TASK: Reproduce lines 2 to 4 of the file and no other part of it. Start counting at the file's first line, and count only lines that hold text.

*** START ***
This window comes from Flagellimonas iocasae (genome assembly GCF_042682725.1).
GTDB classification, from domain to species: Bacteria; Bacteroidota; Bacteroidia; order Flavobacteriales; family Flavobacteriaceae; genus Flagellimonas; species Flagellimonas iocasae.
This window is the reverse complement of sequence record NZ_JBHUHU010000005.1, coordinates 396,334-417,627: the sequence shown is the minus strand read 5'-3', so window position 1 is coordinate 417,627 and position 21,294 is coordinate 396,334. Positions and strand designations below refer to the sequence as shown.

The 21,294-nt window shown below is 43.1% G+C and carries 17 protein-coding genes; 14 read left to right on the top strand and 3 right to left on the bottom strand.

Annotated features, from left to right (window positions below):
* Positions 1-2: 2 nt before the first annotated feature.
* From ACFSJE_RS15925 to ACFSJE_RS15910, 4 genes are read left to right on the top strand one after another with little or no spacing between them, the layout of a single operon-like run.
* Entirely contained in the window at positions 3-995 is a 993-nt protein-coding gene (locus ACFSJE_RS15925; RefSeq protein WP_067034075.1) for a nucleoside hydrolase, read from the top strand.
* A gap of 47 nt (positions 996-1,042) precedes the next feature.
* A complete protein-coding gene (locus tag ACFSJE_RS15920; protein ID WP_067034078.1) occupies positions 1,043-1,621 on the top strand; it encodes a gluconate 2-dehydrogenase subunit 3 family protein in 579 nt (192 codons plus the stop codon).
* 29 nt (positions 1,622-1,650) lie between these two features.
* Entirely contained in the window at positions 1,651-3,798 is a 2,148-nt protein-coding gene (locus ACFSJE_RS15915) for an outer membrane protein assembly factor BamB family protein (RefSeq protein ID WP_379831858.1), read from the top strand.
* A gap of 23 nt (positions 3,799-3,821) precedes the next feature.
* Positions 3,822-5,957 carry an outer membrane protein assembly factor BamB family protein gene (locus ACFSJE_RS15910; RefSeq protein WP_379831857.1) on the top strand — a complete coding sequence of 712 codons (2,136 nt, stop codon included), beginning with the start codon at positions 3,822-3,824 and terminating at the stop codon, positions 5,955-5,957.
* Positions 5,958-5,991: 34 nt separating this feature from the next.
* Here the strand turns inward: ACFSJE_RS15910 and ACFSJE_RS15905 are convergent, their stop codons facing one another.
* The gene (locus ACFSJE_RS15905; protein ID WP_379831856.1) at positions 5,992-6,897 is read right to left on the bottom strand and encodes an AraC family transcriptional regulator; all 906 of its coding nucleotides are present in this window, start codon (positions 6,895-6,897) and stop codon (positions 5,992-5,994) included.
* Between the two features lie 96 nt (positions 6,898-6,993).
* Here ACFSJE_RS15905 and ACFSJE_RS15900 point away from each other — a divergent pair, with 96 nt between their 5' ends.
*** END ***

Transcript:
GTDB classification, from domain to species: Bacteria; Bacteroidota; Bacteroidia; order Flavobacteriales; family Flavobacteriaceae; genus Flagellimonas; species Flagellimonas iocasae.
This window is the reverse complement of sequence record NZ_JBHUHU010000005.1, coordinates 396,334-417,627: the sequence shown is the minus strand read 5'-3', so window position 1 is coordinate 417,627 and position 21,294 is coordinate 396,334. Positions and strand designations below refer to the sequence as shown.

The 21,294-nt window shown below is 43.1% G+C and carries 17 protein-coding genes; 14 read left to right on the top strand and 3 right to left on the bottom strand.